“The best job market in a generation or more.” That’s how Andrew Chamberlain, chief economist at Glassdoor, a recruiting site, describes the current environment. The American worker is ecstatic at the good news piling up. Wages are rising and jobs are plentiful. Eric Morath and Harriet Torry write in The Wall Street Journal:
Unemployment in September hit the lowest level since the Vietnam War, with little indication it is going to shoot back up in the near term.
The jobless rate fell to 3.7%, the lowest since December 1969, the Labor Department said Friday. Employers added 134,000 jobs to payrolls, a record 96th straight month of gains. Wages rose 2.8% from a year earlier, a solid if still unspectacular rise.
“This is the best job market in a generation or more,” said Andrew Chamberlain, chief economist at recruiting site Glassdoor.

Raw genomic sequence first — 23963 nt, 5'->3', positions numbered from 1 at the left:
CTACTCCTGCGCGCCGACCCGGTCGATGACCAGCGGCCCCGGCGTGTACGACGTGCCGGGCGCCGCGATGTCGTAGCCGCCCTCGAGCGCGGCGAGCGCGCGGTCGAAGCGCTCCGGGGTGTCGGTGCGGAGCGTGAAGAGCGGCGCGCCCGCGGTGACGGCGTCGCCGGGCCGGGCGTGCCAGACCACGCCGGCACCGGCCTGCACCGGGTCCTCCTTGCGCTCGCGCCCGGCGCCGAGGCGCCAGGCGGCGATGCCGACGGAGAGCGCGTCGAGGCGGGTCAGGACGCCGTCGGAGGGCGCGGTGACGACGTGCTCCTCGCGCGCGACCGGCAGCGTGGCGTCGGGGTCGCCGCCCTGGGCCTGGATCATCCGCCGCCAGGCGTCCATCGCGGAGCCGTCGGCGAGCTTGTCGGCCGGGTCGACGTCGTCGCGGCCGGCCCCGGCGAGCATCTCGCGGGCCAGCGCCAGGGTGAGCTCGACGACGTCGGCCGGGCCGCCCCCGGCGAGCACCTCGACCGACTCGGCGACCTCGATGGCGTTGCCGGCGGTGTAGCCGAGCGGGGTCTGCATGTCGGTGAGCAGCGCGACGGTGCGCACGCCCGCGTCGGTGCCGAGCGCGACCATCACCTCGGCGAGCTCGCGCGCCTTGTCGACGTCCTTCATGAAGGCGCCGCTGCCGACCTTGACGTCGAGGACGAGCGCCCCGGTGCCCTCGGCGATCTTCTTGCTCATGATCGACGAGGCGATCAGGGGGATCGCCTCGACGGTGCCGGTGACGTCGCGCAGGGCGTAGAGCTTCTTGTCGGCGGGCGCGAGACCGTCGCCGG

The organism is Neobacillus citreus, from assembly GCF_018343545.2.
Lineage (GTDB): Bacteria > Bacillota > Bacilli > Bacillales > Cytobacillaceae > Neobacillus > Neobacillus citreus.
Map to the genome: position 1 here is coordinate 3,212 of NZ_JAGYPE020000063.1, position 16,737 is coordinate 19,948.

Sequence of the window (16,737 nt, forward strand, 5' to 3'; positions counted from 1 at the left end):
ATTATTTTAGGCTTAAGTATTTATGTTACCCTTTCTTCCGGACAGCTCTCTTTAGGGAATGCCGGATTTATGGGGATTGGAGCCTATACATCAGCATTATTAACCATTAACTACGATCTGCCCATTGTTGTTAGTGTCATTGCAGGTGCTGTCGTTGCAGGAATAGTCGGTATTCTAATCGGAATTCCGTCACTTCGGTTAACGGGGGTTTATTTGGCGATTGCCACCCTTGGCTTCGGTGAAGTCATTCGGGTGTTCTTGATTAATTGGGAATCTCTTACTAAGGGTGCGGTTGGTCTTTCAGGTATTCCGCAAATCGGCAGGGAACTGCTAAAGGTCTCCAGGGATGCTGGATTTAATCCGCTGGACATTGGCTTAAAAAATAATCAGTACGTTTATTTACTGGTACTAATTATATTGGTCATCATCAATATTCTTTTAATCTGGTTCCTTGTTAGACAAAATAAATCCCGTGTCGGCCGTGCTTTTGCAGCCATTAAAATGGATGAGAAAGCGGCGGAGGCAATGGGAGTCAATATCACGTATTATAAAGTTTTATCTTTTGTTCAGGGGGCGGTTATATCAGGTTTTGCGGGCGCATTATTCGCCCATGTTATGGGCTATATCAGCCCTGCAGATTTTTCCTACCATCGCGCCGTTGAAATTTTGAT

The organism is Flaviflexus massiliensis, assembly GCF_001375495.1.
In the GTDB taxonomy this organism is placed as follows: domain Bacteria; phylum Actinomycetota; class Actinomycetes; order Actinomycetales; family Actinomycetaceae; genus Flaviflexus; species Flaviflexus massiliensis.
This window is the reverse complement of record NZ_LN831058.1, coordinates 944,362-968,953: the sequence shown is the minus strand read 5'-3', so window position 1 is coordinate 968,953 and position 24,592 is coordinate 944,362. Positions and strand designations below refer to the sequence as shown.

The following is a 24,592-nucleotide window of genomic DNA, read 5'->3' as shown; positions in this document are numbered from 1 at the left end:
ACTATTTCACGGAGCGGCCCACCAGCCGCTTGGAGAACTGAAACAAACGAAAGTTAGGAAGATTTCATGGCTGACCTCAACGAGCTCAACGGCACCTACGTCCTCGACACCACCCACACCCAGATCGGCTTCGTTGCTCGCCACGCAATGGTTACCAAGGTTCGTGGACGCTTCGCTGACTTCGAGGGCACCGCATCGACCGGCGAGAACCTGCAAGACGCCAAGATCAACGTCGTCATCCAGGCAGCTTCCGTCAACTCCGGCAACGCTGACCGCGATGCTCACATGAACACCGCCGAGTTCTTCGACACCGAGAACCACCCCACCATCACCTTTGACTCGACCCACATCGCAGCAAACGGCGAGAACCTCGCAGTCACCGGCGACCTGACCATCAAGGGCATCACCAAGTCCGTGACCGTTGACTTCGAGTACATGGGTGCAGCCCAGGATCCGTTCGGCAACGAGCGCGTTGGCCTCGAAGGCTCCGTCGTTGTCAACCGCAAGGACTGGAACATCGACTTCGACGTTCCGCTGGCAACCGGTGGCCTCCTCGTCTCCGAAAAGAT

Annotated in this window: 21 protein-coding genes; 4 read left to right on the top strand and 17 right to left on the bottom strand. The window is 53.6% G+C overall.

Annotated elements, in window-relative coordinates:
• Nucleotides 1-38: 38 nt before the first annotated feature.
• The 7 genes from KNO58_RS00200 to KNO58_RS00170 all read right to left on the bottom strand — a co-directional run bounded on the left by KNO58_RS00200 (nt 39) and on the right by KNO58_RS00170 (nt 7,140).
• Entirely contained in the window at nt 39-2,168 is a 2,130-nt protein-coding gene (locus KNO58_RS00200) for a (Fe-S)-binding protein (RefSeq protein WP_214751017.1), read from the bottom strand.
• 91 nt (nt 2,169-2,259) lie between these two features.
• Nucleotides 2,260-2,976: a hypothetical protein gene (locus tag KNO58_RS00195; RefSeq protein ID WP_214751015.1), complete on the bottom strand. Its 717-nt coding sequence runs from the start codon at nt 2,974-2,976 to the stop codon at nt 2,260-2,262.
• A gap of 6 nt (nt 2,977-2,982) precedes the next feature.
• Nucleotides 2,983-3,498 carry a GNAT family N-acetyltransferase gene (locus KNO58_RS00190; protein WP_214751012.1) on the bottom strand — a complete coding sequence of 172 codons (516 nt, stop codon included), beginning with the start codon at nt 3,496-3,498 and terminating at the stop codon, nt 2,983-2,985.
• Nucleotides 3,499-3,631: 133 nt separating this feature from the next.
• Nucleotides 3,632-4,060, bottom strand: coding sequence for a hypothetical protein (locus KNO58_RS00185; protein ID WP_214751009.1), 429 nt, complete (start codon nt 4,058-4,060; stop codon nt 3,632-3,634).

Unemployment rates below 4% are extremely rare in 70 years of modern record-keeping. The two longest sustained periods came during the Korean and Vietnam Wars, when the combination of strong growth and the enlistment of young men from the civilian labor force helped to largely wring unemployment out of the economy.
In 1953, the year the Korean War ended, the jobless rate got as low as 2.5%. In the 1960s, it stayed below 4% for nearly four years, until a bout of rising inflation and interest rates led to recession and rising joblessness. Another run below 4% in 2000 lasted just a few months, burst by a bubble in technology stocks.
Federal Reserve officials believe the current period can be sustained. They project the jobless rate will sink to 3.5% next year and remain below 4% through 2021. Fed officials see the current economy playing out differently than the 1960s. They estimate inflation will remain subdued, allowing them to keep short-term interest rates relatively low.
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